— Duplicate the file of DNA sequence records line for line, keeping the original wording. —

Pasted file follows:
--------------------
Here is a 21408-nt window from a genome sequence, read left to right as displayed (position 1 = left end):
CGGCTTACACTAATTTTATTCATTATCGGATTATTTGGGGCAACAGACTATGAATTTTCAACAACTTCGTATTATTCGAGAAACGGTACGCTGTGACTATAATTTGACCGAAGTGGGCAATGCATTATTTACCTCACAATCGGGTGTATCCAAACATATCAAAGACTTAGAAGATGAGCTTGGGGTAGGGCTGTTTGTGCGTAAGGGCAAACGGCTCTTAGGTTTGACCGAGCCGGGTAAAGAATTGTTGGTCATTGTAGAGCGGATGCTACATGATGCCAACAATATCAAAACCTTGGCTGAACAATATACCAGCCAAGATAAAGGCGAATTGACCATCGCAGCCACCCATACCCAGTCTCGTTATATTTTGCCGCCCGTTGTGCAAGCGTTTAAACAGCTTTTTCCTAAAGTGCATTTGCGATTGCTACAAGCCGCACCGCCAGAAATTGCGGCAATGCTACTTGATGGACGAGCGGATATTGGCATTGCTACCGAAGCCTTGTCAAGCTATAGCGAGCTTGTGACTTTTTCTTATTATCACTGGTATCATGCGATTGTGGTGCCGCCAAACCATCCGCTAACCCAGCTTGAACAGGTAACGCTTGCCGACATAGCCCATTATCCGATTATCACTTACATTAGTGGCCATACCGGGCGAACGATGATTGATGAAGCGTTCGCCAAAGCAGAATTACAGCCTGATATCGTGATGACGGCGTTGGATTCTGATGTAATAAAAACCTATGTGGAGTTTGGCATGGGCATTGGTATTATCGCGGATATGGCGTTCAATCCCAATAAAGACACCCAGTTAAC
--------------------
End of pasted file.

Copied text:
Here is a 21408-nt window from a genome sequence, read left to right as displayed (position 1 = left end):
CGGCTTACACTAATTTTATTCATTATCGGATTATTTGGGGCAACAGACTATGAATTTTCAACAACTTCGTATTATTCGAGAAACGGTACGCTGTGACTATAATTTGACCGAAGTGGGCAATGCATTATTTACCTCACAATCGGGTGTATCCAAACATATCAAAGACTTAGAAGATGAGCTTGGGGTAGGGCTGTTTGTGCGTAAGGGCAAACGGCTCTTAGGTTTGACCGAGCCGGGTAAAGAATTGTTGGTCATTGTAGAGCGGATGCTACATGATGCCAACAATATCAAAACCTTGGCTGAACAATATACCAGCCAAGATAAAGGCGAATTGACCATCGCAGCCACCCATACCCAGTCTCGTTATATTTTGCCGCCCGTTGTGCAAGCGTTTAAACAGCTTTTTCCTAAAGTGCATTTGCGATTGCTACAAGCCGCACCGCCAGAAATTGCGGCAATGCTACTTGATGGACGAGCGGATATTGGCATTGCTACCGAAGCCTTGTCAAGCTATAGCGAGCTTGTGACTTTTTCTTATTATCACTGGTATCATGCGATTGTGGTGCCGCCAAACCATCCGCTAACCCAGCTTGAACAGGTAACGCTTGCCGACATAGCCCATTATCCGATTATCACTTACATTAGTGGCCATACCGGGCGAACGATGATTGATGAAGCGTTCGCCAAAGCAGAATTACAGCCTGATATCGTGATGACGGCGTTGGATTCTGATGTAATAAAAACCTATGTGGAGTTTGGCATGGGCATTGGTATTATCGCGGATATGGCGTTCAATCCCAATAAAGACACCCAGTTAAC